Legal Question in Entertainment Law in New York

NDA / Do not compete

I'm a tv producer and have an opportunity to consult for someone trying to launch a show in an area I have a lot of expertise in. They're asking me to sign an NDA / do not compete agreement. I'm reluctant to do so, I see a lot of ideas and create content for my own show and feel like I'd be exposing my self to frivolous lawsuits by signing this. Of course, I don't intend to steal any of his ideas and I'm not even developping anything for the same demographic right now. Buit that's not say I won't be developping something for the same age group down the line or even use similar elements from this show. At what point is too similar, too similar --If we both use muppets? If we both use music? hence my reluctance to sign a non-compete.


Asked on 6/23/09, 12:35 pm

4 Answers from Attorneys

William Frenkel Frenkel Sukhman LLP

Re: NDA / Do not compete

You should know that these are highly negotiable agreements. Sometimes they are the price of doing business so to dismiss them out of hand can mean a lost business opportunity. On the other hand, to sign these without having them reviewed by a business lawyer is foolhardy. The reality of this situation is that if you are represented by competent counsel, you will normally have greater leverage not only with respect to the legal issues involved but also business terms. Delegating the task of negotiating these, sometimes quite contentious agreements, from principals to their agents (attorneys) often works to both parties' benefit in trying to reach a reasonable accomodation.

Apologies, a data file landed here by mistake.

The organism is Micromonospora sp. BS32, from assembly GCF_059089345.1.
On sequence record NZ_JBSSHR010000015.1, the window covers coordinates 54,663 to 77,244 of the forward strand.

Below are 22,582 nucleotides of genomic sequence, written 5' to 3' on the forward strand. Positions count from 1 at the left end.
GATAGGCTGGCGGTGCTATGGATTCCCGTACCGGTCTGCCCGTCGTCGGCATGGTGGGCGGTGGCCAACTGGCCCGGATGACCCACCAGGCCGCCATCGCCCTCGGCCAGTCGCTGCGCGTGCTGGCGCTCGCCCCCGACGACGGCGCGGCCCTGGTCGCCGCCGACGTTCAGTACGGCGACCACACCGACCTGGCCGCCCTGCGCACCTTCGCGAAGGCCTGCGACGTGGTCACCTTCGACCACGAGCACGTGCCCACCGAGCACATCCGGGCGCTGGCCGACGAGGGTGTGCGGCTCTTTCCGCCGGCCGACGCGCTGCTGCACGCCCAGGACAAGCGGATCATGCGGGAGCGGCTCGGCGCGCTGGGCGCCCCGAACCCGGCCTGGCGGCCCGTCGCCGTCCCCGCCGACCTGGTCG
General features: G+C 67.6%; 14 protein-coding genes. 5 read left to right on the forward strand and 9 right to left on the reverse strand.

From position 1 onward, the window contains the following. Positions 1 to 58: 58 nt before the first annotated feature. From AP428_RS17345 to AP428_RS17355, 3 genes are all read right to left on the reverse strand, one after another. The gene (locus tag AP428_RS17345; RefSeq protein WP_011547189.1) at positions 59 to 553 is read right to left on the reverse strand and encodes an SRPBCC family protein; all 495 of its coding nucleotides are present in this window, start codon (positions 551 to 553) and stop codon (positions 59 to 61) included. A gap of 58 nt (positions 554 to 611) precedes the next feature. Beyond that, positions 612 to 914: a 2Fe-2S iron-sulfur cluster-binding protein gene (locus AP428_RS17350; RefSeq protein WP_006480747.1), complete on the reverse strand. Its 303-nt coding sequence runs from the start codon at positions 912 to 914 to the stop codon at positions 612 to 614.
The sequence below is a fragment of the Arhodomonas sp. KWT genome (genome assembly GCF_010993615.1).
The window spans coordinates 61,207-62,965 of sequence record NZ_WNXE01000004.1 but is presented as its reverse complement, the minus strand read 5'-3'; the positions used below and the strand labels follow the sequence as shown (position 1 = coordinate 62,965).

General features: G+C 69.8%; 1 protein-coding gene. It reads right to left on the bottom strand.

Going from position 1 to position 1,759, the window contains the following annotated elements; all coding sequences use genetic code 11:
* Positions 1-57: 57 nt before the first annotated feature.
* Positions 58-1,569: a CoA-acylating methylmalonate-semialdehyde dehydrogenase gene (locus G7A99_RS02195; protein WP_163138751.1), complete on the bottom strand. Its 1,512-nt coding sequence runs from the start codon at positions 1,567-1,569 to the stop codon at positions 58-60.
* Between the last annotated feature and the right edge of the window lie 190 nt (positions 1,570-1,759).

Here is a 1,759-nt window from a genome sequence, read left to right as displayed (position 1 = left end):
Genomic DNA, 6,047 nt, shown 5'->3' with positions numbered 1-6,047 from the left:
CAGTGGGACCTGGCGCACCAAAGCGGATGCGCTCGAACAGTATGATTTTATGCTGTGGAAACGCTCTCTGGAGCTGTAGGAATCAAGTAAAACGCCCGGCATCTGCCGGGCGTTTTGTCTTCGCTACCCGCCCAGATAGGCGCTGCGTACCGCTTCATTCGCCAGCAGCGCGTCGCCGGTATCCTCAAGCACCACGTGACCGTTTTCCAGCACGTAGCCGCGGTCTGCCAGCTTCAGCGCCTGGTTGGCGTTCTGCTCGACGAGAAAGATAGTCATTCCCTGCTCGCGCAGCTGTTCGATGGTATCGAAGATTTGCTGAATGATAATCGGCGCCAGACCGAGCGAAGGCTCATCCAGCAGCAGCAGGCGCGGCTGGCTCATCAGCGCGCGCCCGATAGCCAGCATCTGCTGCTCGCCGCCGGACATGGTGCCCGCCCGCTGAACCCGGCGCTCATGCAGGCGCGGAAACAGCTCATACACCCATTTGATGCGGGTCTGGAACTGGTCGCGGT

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Answered on 6/23/09, 10:51 pm
Randall Brett Law Office of Randall P. Brett

Re: NDA / Do not compete

NDAs and Non-Compete agreements are very common in your industry, as well as many others. They protect the disclosing party and also can protect you, too, from frivolous claims. As it is likely that the other party will not engage you as a consultant if you refuse to sign, assuming you want to do the work you will have to sign something. However, you should have an attorney review the documents first, so that you do not inadvertently give up some rights you should be retaining. I have drafted many of these agreements. If you would like to discuss your situation, feel free to call my office and schedule a conversation.

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Answered on 6/23/09, 12:46 pm
Ken Feldman Feldman Law Group

Re: NDA / Do not compete

I would need to review the agreement but my best guess is no. Unless there's some huge incentive to do so, I would not sign such an agreement. It could lead to what you fear.

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Answered on 6/23/09, 12:47 pm
Robert Evans Robert S. Evans esq.

Re: NDA / Do not compete

You have legitimate concerns. I would not sign any agreement unless it is fully reviewed by a competent entertainment/arts attorney. This may have many future ramifications ,so don't be penny wise and pound foolish.A good attorney will save you money and aggravation in the future.

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Answered on 6/23/09, 5:07 pm

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